The island of Sandhornøya sits near the mouth of the Saltstarumen Sound in the far north of Norway. The shape of a squished heart stabbing into the Norwegian Sea, Sandhornøya is a wild and craggy rock guarding the entrance to some of the dramatic fjords that cut deep into the Arctic Coast. Back in the boulders and there in the few copses of trees that could get a hold on life that close to the Arctic once lived the huldrafolk or hidden people.
“I think they are still back in there,” said Sami. We stood on the sandy beach and considered the sea, which was to be the main source of our food over the coming days. “This was always the northern limits of Christianity and the old ways never quite died out. The little people? It is possible they were never completely exterminated.”
Although a Finn, my friend and companion Sami had fished the Norwegian coast for a decade or more, learning from the coastal fishermen he met how to catch, prepare and preserve food from the sea in ways that date back to before the time of the Vikings. I had asked him for a demonstration and so we drove south from the town of Bodø through gray drizzling fjords dripping with rain and low passes where the snowmelt was beginning to fill rivers hidden among thick stands of pine.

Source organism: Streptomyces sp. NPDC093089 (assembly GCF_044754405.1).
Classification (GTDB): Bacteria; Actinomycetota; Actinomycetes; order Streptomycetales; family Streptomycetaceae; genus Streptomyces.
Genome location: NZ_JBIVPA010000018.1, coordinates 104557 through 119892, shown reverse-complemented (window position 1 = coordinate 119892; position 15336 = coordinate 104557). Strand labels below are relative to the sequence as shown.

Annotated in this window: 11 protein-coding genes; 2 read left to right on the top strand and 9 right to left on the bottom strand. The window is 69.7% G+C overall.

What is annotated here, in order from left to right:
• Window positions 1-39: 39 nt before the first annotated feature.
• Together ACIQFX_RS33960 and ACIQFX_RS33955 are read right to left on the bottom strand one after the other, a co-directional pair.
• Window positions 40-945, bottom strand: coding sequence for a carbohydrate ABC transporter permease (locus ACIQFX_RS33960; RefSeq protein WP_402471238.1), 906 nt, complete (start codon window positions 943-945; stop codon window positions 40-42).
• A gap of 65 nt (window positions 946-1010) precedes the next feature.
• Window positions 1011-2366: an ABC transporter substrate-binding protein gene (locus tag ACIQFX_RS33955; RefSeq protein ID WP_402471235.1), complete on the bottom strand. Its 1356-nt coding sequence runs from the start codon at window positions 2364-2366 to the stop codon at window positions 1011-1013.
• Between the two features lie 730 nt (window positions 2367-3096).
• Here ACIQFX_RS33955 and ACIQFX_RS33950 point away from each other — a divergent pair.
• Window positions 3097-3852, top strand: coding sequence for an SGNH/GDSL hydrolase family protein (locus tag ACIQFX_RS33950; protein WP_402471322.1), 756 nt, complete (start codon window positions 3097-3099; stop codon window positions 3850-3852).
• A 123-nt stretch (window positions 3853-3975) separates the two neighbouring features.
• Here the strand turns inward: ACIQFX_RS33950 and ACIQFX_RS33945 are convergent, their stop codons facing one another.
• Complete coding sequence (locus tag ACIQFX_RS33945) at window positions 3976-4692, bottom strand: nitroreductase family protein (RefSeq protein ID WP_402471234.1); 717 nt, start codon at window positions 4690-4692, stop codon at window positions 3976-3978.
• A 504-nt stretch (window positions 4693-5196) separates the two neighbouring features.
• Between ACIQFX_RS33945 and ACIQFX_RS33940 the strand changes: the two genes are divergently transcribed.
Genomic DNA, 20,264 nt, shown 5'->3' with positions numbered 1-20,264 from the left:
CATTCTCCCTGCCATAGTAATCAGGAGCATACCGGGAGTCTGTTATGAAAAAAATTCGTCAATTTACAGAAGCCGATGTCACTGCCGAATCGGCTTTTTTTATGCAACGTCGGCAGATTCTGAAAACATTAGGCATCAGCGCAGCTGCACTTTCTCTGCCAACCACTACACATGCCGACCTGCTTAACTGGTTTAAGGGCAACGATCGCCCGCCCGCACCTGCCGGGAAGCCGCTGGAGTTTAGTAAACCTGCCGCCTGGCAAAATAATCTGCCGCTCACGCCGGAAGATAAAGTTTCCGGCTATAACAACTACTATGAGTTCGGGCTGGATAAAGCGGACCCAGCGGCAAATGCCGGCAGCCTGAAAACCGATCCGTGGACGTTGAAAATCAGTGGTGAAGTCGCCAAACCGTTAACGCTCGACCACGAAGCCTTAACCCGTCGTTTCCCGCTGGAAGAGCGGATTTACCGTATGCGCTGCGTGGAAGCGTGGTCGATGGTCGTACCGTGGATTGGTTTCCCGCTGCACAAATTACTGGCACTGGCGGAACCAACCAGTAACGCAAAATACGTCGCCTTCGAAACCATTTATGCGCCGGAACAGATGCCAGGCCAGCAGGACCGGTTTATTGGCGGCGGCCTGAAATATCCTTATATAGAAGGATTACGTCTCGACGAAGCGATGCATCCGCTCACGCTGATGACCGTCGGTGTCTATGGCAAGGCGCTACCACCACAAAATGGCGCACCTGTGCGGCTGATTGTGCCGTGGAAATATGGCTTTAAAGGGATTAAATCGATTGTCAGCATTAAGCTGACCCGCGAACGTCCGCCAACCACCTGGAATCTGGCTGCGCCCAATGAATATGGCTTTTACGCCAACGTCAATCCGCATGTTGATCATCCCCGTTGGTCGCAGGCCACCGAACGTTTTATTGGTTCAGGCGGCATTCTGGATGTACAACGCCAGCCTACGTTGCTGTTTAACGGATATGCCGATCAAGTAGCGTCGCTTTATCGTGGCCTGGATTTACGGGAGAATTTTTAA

It rained more in one hour than I typically see all year at home. The beach was backed by a towering cliff. Two low outcroppings of sea-smoothed red and black marbled rock surrounded the campsite but didn’t really offer any shelter. A chill wind blew off the water and you could smell the salt in the air. Off to the south was a massive chunk of snowy rock rising hundreds of feet into the sky and sheltering a fjord at its base. To the north was the open sea, which I scanned for whales. I saw none.